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Day 7: Skulls and a Cathedral at Kutná Hora

Kutná Hora is a small town situated about 60 kilometres from Prague. PID or Prague Integrated transport places it in zone 7 (the 11th zone from the centre). I had to get an 11 zone, 5 hour ticket that cost me 84 CZK. PID has an app that functions like an information and ticketing interface—just like HVV of Hamburg or MVV of Munich. In fact, getting tickets online is slightly cheaper and more universal. The only thing I must mention is that one must check the zones on their website [1] and make sure to activate the ticket before travelling.

I had to switch my train at Kolin to reach my destination. I could have taken a direct train but there wasn’t any until about an hour from then. By that time I would have reached Kutná Hora anyways.

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The underground passage of the main railway station had some good quality graffiti and stencil work.

The town itself is a quiet suburban place. The best way to enjoy the town is to commute by walking. Although the guide issued by the information desks lists many things, I had only two places in my mind—the Sedlec Ossuary and The Cathedral of St. Barbara.

Sedlec Ossuary

In order to reach the ossuary, I had to walk about 1.6 km from the Kutná Hora main station. The ossuary itself is located amidst a cemetery, thus increasing the morbidness quotient of the site.

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Cemetery surrounding the ossuary.

The ossuary itself was under renovation. The interiors were not affected by the work and thankfully, was still open to public.

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The interior of the ossuary. Note the bone chandelier.

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Close-up of the arrangement near the altar.

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Coat of arms of Schwarzenberg family [7], who commissioned the “decoration”.

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Signature of František Rint—the person responsible for arranging the bones.

The commute from Sedlec to St. Barbara’s Cathedral

It took about 40 minutes to walk from the Ossuary to St. Barbara’s cathedral. It was possible to take bus but then I would have missed the town and its visuals.

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Visitors often sit beside this lego model outside the Lego Store / Museum in Kutná Hora.

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Cathedral of Assumption of Our Lady and St. John the Baptist. This is also a UNESCO heritage site just like St. Barbara’s church where I was headed.

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A dilapidated house that looked like it was abandoned.

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Kaplička

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An installation in front of St Mary’s Church on Náměti.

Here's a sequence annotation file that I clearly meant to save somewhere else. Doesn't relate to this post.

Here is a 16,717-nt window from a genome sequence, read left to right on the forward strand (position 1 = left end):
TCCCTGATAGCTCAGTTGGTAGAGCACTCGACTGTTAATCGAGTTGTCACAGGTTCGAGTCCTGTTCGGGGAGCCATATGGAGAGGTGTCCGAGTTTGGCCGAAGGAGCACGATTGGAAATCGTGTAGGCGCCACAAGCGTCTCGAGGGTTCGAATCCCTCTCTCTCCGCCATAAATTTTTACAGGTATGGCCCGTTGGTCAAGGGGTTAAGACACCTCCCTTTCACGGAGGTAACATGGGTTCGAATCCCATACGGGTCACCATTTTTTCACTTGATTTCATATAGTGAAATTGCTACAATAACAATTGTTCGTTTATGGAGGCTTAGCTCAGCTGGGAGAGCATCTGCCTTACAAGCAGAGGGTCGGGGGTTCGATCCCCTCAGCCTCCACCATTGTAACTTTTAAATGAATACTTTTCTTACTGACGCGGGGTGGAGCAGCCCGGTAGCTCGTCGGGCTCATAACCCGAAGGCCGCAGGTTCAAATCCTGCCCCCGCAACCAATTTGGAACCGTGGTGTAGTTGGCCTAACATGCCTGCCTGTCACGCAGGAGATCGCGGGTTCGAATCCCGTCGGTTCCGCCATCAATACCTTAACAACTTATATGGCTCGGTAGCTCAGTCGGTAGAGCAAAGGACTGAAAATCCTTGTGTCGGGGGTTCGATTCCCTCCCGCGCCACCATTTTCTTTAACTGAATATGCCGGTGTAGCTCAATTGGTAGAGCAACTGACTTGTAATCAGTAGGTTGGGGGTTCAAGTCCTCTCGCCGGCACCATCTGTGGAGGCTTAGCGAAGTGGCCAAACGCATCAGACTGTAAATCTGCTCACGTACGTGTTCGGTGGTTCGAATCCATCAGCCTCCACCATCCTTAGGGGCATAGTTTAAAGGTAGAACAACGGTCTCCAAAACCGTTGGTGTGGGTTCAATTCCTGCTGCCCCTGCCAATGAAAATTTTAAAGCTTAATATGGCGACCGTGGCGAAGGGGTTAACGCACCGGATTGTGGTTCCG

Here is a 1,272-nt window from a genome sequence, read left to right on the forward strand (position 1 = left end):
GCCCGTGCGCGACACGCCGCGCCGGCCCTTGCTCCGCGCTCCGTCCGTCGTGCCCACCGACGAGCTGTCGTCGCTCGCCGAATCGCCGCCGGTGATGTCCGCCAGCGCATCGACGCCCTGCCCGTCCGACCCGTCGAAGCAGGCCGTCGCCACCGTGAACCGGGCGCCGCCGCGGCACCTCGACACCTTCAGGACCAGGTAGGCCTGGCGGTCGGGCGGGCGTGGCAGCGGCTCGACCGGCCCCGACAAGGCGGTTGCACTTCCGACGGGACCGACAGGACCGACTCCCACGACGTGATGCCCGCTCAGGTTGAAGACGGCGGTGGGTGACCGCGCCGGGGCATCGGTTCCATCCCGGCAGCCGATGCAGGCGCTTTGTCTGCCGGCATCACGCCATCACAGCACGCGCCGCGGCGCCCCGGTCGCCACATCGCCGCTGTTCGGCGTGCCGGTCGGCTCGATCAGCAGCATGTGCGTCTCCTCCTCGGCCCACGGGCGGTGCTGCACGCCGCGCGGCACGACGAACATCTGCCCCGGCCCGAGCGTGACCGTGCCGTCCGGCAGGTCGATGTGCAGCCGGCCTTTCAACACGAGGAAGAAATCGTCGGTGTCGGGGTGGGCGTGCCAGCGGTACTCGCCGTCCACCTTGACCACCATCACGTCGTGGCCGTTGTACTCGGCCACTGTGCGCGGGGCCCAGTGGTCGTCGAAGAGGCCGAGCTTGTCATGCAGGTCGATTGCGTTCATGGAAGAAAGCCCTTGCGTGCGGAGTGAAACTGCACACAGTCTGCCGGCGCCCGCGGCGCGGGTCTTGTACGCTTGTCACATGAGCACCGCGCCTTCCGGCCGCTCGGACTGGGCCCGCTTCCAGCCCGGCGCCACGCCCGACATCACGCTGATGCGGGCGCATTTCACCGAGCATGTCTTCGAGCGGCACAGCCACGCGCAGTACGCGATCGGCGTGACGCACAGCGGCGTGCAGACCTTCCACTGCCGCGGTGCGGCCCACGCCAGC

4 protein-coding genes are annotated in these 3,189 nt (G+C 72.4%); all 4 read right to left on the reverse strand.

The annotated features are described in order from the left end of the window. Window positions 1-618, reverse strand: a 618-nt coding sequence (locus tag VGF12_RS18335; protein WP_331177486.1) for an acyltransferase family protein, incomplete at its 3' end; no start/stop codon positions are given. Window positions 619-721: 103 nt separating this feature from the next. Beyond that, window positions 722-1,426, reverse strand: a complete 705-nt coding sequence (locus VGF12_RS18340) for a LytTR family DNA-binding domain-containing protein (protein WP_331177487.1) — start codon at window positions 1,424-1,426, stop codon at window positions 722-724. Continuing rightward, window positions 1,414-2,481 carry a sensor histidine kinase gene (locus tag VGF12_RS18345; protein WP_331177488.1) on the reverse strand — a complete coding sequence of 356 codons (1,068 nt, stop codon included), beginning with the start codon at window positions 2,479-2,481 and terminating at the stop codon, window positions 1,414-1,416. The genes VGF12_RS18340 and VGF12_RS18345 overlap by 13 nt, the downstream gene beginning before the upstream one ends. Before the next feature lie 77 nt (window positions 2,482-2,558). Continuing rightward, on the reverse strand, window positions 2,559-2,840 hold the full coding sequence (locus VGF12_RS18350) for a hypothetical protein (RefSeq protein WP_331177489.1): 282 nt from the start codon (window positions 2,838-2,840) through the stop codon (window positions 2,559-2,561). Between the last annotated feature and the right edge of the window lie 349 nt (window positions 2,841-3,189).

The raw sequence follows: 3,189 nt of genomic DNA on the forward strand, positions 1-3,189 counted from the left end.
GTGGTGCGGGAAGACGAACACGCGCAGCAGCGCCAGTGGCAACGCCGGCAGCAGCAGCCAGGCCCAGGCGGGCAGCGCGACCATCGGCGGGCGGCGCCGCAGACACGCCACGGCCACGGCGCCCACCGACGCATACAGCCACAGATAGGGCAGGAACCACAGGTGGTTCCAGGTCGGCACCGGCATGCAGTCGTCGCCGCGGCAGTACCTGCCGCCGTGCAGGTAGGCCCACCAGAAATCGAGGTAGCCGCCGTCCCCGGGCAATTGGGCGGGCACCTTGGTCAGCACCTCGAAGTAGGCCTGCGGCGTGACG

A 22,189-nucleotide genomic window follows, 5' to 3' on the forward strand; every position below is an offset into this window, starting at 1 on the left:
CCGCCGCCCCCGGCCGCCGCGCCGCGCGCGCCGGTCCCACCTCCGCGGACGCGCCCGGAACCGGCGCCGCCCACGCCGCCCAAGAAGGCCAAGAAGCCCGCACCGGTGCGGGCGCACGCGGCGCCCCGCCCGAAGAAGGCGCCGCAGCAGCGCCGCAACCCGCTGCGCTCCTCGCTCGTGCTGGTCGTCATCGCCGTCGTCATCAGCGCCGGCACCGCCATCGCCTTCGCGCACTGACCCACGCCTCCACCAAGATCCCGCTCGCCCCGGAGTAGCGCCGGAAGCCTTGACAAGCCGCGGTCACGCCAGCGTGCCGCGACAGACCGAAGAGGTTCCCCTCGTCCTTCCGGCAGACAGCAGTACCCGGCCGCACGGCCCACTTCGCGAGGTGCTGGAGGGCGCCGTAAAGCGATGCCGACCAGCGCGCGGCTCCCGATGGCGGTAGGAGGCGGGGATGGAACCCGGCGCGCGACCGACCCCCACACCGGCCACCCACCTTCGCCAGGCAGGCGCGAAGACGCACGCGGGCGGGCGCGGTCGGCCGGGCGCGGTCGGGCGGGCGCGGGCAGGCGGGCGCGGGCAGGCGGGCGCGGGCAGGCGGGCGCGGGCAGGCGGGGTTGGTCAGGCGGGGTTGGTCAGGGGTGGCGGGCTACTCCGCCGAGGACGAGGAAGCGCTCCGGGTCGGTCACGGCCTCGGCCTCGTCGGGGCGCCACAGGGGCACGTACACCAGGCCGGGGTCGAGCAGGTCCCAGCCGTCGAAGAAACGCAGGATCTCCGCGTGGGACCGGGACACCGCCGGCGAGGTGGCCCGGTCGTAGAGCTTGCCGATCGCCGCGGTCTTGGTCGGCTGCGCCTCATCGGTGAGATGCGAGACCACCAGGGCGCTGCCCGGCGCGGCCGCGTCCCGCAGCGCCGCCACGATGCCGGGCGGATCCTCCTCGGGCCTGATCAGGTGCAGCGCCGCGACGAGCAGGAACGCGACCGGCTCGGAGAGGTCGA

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The Plague column [15] of Kutná Hora

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A Gothic Stone Fountain

St. Barbara’s Church

St Barbara’s Church [17] was one of the few places that gave a printed guide to accompany the spot markers. You may think of it as a textual analogue to audio guides. I got to know a lot from the texts and the info-displays, including the state of the church during various times of the history.

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The cathedral from its entrance.

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Close up of the supporting columns and arches.

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The alter depicting the Last Supper. Top-right wing has St. Barbara holding a book in her hands. She is considered to be the patron saint of miners, the prime occupation of the inhabitants of Kutná Hora during medieval times.

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This pipe organ was one of the most decorated organ I had seen during my visit.

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It is possible to get to the upper floor of the cathedral. Here is a close-up of the ornamental statues decorating the organ.

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This was the oldest surviving statue in the cathedral. Called “Our Lady Enthroned”, it dated back to 1380.

I walked back to the main railway station the same way I had come. While returning I got a direct train to Prague. Most of the people who got up from Kutná Hora were tourists. The ticket checking lady saw the unified ticket on my mobile and asked if I was Czech. Maybe the paper tickets are most common.

On my way back, I had a Noodle dish from a Vietnamese restaurant. Judging by the portion size (even the wrap I had yesterday), I guess the Czechs have an enormous appetite.

Day 8: Prague Castle and National Museum [24]
Day 6: Town Hall and the Petřín Hill [25]